You'll receive written discharge instructions which will include general guidelines about what you should and should not do at home, information about your medications, and an individualized activity plan.

You can use the Patient and Family Learning Center (PFLC) to learn more about your condition and surgery. The PFLC is located on the first floor in the main hallway of the hospital and serves as a health library for patients and families who want to learn more about their health. Books, pamphlets, videos and Internet access is able to help you research and learn about a health issue. The PFLC is open Monday-Friday from 9 am to 5 pm.

Pain and Pain Medication

We will make you as comfortable as we can. If your pain is adequately treated, you will be able to move around better and do things that will help you recover sooner. Please let the staff know as soon as you have any discomfort or if your pain medication is inadequate.

Sometimes patients are worried about taking pain medication and becoming addicted. This should not be a concern, as you will only be taking the pain medication for a short period of time.

To help assess your pain, the staff will ask you to rate your pain on a scale of zero to 10. A score of zero means you have no pain and a score of 10 means you are having the worst pain ever.

Patient-Controlled Analgesia (PCA)

A pain medication pump will be attached to your IV line. You'll be given a button to press to control the delivery of pain medication from the pump. The pump delivers a very small but effective dose of pain medication.

As you feel pain or before activity, you should press the button. The system is designed so you don’t need to worry about getting too much pain medication.

Oral Medications

When you are able to eat, you will be switched to medication that you can swallow, such as Percocet.

Other Medications

In addition to your pain medication, you will receive an antibiotic to help prevent infection. You will also receive an injection of heparin two times a day to help prevent blood clots from forming in your legs. Any other medications that you typically take will be restarted as soon as possible.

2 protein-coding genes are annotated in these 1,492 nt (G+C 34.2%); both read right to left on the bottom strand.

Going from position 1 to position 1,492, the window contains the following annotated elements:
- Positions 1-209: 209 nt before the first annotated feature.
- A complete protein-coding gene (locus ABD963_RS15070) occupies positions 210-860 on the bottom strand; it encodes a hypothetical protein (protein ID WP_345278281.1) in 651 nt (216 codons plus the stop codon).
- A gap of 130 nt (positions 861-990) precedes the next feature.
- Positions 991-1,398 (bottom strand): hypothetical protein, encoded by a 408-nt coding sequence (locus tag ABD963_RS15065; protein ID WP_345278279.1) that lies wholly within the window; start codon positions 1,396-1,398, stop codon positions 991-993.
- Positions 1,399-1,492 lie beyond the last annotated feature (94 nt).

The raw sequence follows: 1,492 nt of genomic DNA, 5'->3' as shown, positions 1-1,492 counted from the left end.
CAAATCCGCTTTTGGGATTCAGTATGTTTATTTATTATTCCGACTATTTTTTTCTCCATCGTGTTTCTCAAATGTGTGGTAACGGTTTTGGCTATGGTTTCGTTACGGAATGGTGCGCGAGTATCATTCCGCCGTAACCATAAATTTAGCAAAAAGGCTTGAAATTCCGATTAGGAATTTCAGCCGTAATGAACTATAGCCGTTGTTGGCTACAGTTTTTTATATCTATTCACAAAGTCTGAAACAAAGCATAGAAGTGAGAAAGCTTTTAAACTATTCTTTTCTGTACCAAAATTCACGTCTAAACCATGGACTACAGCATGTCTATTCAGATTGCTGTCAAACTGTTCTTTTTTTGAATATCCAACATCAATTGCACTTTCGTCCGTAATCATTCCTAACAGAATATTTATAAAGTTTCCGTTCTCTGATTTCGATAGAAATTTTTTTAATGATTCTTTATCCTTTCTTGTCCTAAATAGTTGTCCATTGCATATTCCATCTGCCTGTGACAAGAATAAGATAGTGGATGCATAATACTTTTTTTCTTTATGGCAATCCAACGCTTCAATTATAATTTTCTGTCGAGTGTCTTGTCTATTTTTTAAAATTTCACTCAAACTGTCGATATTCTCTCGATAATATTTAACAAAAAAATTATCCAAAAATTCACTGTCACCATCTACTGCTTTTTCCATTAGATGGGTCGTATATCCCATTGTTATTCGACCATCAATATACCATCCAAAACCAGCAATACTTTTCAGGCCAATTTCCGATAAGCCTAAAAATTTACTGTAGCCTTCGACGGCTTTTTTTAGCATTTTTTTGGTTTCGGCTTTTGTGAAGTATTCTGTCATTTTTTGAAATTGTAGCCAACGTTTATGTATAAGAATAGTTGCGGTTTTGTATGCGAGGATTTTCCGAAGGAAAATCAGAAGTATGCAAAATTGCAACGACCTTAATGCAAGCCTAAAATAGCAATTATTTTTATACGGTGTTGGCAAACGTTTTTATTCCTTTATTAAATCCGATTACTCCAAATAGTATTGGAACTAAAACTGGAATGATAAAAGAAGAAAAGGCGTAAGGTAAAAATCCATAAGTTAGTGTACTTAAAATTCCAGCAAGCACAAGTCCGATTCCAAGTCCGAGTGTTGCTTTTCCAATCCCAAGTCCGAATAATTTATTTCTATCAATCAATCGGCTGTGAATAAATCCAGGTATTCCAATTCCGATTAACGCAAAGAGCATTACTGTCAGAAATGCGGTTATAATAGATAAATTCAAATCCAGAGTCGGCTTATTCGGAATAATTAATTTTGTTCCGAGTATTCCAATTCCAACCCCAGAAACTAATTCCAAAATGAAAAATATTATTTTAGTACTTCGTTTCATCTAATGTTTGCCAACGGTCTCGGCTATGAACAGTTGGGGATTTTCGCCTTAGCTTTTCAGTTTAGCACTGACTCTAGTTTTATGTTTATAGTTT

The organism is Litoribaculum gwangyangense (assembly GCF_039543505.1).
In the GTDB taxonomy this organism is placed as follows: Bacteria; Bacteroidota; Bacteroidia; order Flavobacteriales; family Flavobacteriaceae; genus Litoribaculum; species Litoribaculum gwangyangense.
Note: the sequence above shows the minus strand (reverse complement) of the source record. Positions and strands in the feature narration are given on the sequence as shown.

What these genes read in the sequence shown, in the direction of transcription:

After your surgery, you might have a variety of tubes and lines attached to help speed your recovery.

Learn more about managing your pain after surgery

Tubes, Catheters and Other Equipment

  • Epidural Catheter: Before your operation, a very thin tube or catheter might be placed into your back. Pain medication will continuously flow around the spinal cord decreasing your ability to feel pain
  • Urinary Catheter: A catheter will be placed in your bladder during surgery to make urination after surgery easier. The catheter will remain in for a few days
  • Chest Tubes: After chest surgery, it is necessary to drain air and fluid from the lining around the lung. Depending on the type of surgery, you may have one or more chest tubes. The tubes are monitored by the nurses and doctors for air and fluid. A chest x-ray is done one or more times each day to find out if you lung is healing. When your lungs are well expanded, as shown by your chest x-ray, the doctor will remove the tube
  • Air Boots for Circulation: To help prevent blood clots after surgery, you will wear air boots while you are in bed. These are made of soft plastic material, which wrap around your legs and inflate and deflate. You'll wear support stockings when you are out of bed